Thursday, September 2, 2010

The City Writes

and in so many cases, it's vandalism. The institution versus the vernacular. But I must say, it interests me.
Two wars: Chikin versus the 8, and the taggers versus. the businesses that try to keep graffiti-free.

Close to this, Lil Ray 77, Ed, and Ally left their mark. The other two were more interesting, but Ed is the one that reads, so Ed you get. I have a bunch of these, from different places. Some proclaim love. Some look almost like the credits on the side of an old bank building. Yet we walk on them. I think besides the fun on breaching the pristine, there is a desire for being known, remembered. I also think the ancient impetus to art--as in horor vacui, the fear of the open as an impulse to decoration--is a part of this universal expression/annoyance.

Here is a sign where the vernacular and the official meet beautifully.

A Vietnamese family runs this Mini-Mart. The son is clearly headed to greater things, but has helped out all summer. This is a gorgeous sign, and I imagine he made it. However, it's silly, because if people can't park, then they can't come in and buy Gummi grapes, Scotch shortbread, or Vietnamese iced coffee, am I right?

Not a gorgeous shot. However, the top sign tells us that volunteerism still exists: it's a backpack drive for returning schoolchildren.  The second sign: stolen bike. I once saw a bicycle courier rip off a bicycle tire in 30 seconds with one tool. Unbelievable. I flagged down a police officer and gave a description, but no, the guy was long gone. It was a fun conversation though.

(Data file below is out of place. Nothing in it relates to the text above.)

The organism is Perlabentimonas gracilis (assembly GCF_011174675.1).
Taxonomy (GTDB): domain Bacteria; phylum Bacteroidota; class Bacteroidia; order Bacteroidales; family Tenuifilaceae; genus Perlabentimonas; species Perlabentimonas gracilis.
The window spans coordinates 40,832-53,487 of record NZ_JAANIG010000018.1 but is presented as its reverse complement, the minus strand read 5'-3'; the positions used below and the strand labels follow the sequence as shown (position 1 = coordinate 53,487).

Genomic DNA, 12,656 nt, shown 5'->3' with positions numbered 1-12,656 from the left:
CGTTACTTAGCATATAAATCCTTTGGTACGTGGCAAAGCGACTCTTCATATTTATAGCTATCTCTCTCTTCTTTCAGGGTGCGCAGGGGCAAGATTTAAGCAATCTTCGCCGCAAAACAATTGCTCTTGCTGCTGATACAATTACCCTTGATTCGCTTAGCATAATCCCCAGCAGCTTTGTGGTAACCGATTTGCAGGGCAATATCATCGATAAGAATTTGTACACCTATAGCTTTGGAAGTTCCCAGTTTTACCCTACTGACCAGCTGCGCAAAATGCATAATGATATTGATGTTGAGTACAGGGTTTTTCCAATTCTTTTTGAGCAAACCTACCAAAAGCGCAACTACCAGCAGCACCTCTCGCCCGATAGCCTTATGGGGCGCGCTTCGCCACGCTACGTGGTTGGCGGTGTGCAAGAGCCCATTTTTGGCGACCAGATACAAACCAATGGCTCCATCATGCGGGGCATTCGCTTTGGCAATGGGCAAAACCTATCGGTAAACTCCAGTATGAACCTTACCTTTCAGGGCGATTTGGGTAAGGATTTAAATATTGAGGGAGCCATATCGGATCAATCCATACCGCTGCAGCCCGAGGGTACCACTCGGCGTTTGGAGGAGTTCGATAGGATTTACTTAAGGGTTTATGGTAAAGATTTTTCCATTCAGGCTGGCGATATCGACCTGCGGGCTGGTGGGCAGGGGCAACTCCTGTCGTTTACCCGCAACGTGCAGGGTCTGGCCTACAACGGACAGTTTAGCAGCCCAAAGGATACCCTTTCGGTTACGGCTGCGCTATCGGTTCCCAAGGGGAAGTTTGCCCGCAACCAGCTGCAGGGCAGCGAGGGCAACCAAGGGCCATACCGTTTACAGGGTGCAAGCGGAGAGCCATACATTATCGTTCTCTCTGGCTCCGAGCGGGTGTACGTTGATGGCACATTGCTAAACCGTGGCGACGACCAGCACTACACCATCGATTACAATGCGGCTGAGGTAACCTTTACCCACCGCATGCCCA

The third one: Math tutoring for money. Somebody please hire me. They've even taken the risk of putting their phone number out there.

Right next to that, someone possibly desperate has written on the side of a traffic-sign utility box. This box frequently serves as a communications center, as you can see. But this is in pencil--a schoolchild, maybe?--and starts out, "To All my Friends" and then becomes illegible. Sad. It's so small in the picture (along the top rim) you'd need Federal help in parsing it out.

Then there's BYPO. He writes perfectly legibly. I think with a Sharpie. I've seen a few others of these.
This is already covered up--didn't even take a week. For him, I think it is performance. Does he keep a notebook with his poems in them? Or are they just ephemera, like all the rest of this?

It's the life we know: some people are better at communicating than others. They have different things to communicate. Their messages are deemed worthwhile or not. Either way, it's hard to keep them in the forefront. Other stuff happens--new distractions, a coat of fresh whitewash. Yet we continually assert our identity, whether it is permitted or not. And I think, when it comes down to it, that's true in lawful communications as well as unlawful ones.


Slamdunk said...

Thanks for the sampling. The unapproved signs in our small area appear from time to time. Here though, I think they get their ideas on what to paint after they visit some relative in big city or watch too much YouTube.

Bob G. said...

Having lived in Philly, I have seen MY share of tagging...and neighborhood MURALS.

Some of the less "financially-endowed areas banded together and on one side wall near some corners you can see some BEAUTIFUL murals depicting all sorts of things...and none of it gang-related.

The elevated cars and subway trains were another matter...